Are these the prettiest picnic spots in Britain?

Drinks brand Fentimans asked people to vote for their favourite places in aid of National Picnic Week, which is from June 15-24.

In first place is Dorset’s Durdle Door, closely followed by Buttermere in the Lake District, with Tenby in third place.

Spots in Cornwall, Manchester, Pembrokeshire, Snowdonia National Park and London were also winners.

If it’s sunny this weekend then why not head to one of these lovely places for lunch? They’ll got much better views than your average local park.

1. Durdle Door, Dorset

Durdle Door is an iconic spot in the UK and there's a cliff walk you can take just next to it so you can view the natural limestone arch in all its glory.

The rock formation is privately owned by the Welds family, however it's open to the public to picnic on and is one of the most photographed places in the country.

Tears for Fears, Sir Cliff Richard and Billy Ocean have all filmed videos here, and it's also appeared in films like Nanny McPhee, Wilde and Far From The Madding Crowd.

2. Buttermere, Lake District

If you live in the Lake District then you'll know that it's hard to pick out just one epic view in the area.

But Buttermere has been crowned the top view in the Lake District – and we can see why.

The National trust-owned lake inspired poets like Samual Taylor Coleridge and William Wordsworth.

It takes two to three hours to walk around, which is the perfect calorie burner after you've eaten your sandwiches by it.

3. Tenby, Pembrokeshire, Wales

There's nothing more Instagrammable than colourful houses set around water.

Tenby on Carmarthen Bay is a traditional fishing town that dates back to the 9th century.

Once you've finished eating your lunch you can head over to the town's 2.5 miles of sandy beaches, or pop over to nearby St Catherine's Island, a small fortress island which has walking tours around it.

4. Porthchapel Beach, Cornwall

Cornwall is one of the most stunning spots in the UK and Porthchapel Beach has been named as number four on the list.

After taking a narrow cliff path down to the beach you can enjoy its golden sands – and can even try and spot seals.

You can also surf here, as with many beaches in Cornwall as the Atlantic has very good conditions for surfing.

5. Penhale Sands, Cornwall

Another Cornish beach on the list, Penhale is three miles of golden sand which joins up with Perranporth Beach.

The huge beach is an ideal spot for surfing, and also has rock pools to explore after you've finished your picnic.

Active types will also enjoy horse riding and snorkelling on the beach and in its waters.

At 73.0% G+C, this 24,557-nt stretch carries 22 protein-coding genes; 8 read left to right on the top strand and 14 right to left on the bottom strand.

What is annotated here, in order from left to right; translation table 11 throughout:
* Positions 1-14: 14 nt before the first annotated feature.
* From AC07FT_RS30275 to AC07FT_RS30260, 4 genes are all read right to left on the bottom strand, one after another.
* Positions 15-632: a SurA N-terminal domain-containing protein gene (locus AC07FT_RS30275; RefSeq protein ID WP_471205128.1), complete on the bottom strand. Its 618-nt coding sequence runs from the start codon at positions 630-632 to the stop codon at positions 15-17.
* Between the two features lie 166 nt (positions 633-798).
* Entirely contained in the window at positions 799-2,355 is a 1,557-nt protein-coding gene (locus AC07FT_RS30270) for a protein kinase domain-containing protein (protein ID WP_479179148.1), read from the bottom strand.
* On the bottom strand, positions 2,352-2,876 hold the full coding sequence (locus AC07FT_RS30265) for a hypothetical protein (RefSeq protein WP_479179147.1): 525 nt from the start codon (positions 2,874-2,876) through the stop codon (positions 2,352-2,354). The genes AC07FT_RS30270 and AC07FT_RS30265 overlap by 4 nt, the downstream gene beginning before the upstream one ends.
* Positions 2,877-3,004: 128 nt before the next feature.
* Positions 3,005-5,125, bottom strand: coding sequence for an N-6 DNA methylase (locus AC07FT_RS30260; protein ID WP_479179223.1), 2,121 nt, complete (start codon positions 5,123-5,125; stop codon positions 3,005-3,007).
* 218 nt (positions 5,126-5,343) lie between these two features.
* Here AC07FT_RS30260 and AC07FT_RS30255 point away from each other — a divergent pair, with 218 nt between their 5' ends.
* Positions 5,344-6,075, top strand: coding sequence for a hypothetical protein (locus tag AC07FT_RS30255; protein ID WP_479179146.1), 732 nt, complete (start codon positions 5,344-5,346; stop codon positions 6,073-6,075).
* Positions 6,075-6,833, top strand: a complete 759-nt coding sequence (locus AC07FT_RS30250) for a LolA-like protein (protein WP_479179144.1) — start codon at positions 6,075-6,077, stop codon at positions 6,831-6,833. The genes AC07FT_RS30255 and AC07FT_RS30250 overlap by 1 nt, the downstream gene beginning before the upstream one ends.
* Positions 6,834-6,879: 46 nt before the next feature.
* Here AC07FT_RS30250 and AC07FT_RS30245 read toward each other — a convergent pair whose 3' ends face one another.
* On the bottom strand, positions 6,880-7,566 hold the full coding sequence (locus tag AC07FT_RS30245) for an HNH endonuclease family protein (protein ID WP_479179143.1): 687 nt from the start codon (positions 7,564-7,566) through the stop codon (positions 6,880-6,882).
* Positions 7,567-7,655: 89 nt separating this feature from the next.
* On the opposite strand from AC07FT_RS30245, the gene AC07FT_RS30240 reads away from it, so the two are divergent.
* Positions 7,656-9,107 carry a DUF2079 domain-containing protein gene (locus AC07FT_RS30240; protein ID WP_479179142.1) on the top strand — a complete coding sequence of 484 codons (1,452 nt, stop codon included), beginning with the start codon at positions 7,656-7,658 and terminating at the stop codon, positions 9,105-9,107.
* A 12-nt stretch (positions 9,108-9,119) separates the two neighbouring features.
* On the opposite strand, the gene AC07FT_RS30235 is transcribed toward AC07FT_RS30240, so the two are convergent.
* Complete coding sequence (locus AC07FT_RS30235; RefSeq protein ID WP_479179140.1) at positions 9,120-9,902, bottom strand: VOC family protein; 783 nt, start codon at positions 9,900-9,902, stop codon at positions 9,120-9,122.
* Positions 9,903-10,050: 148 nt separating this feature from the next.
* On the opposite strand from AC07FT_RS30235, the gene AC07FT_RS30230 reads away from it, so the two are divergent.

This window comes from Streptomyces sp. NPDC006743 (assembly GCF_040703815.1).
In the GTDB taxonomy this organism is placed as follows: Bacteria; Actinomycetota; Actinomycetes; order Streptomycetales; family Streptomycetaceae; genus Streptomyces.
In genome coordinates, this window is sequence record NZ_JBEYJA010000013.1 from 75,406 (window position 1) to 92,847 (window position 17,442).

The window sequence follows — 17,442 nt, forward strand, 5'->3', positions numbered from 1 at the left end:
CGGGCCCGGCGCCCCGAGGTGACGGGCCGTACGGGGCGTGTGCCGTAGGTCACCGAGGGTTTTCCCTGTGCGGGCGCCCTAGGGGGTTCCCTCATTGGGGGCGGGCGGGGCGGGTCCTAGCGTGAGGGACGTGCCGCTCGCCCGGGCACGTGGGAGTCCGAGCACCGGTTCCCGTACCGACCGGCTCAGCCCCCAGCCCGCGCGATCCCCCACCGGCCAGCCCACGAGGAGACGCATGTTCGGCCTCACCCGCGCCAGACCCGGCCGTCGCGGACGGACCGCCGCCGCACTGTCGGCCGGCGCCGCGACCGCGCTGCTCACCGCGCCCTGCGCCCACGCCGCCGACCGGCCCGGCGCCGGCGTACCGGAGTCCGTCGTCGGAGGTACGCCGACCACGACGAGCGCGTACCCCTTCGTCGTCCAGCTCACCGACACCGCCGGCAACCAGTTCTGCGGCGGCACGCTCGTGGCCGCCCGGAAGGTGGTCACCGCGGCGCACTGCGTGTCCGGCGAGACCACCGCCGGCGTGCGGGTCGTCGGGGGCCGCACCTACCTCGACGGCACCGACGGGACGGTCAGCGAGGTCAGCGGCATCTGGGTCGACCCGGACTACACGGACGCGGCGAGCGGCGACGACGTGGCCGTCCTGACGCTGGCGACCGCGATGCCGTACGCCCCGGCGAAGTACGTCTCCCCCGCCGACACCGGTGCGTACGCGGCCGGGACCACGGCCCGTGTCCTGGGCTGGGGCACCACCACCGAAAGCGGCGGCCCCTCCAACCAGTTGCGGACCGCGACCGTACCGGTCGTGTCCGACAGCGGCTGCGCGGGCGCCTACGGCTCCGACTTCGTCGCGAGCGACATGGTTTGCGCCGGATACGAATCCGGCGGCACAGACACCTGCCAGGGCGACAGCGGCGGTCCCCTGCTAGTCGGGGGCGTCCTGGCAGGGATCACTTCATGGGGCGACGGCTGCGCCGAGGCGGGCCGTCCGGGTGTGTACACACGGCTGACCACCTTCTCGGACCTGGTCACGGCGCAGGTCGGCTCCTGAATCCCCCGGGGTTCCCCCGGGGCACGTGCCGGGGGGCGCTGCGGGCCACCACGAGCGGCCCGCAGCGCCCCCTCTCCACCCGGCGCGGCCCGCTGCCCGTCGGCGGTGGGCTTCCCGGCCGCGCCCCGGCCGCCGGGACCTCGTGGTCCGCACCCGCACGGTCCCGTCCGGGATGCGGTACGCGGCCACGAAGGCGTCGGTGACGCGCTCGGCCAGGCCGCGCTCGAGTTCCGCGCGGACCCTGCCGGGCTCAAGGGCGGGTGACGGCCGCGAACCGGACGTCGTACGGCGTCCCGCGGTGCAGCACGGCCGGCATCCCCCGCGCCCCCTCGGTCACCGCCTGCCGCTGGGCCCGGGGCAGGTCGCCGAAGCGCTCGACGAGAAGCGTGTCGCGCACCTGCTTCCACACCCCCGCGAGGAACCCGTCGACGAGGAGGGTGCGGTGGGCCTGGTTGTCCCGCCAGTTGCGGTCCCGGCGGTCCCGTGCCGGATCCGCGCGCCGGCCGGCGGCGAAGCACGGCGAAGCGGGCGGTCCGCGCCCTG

6. Alexandra Park, Manchester

Alexandra Park is right in the centre of Manchester and was designed by Alexander Hennell in 1869 for the workers of Manchester to relax in.

The 60-acre park holds a Caribbean festival in summer and has tennis courts and games areas.

There's also a fishing lake and a community orchard if you needed any more excuse to visit.

7. Kyoto Japanese Garden, London

You might think that you're in Japan – but this is actually a corner of West London's Holland Park.

The garden was donated to London by the Chamber of Commerce of Kyoto in 1991 and is a peaceful spot to sit and have your lunch.

It's actually the second Japanese garden in the park – you can also visit the Fukushima Memorial Garden for some more tranquillity.

8. St James’s Park, London

St James's Park is right in the centre of London, close to Oxford Circus, The Mall and Buckingham Palace, but you'd never guess it.

The peaceful park is full of flowers and has a lake and fountains as well St James's Cafe.

It's also home to pelicans, which have lived in the park for 400 years after a Russian Ambassador presented them to King Charles II.

9. Strumble Head Lighthouse, Pembrokeshire, Wales

The Pembrokeshire coastline was voted into this roundup twice – with the second entry Strumble Head Lighthouse.

You can view the lighthouse as well as see Cardigan Bay and Dinas Head if you picnic here.

The island is reachable by a suspension bridge and is situated on a rocky island. It was built in 1908 and it one of the last to be built in the UK.

10. Nantcol Waterfalls, Snowdonia National Park, Wales

Waterfalls aren't just found in the jungle or tropical islands – you can also find them in Wales.

You can find the waterfalls on a walk and there's also a nature trail which opened in 1970 as well as special children's walks nearby.

If you want to stay nearby then there are campsites and glamping sites too.

Nantcoll Waterfalls campsite is also just two miles from Shell Island which has golden sandy beaches for exploring.

Sun Online Travel previously revealed the beautiful Scottish beaches – which look like something from a desert island.

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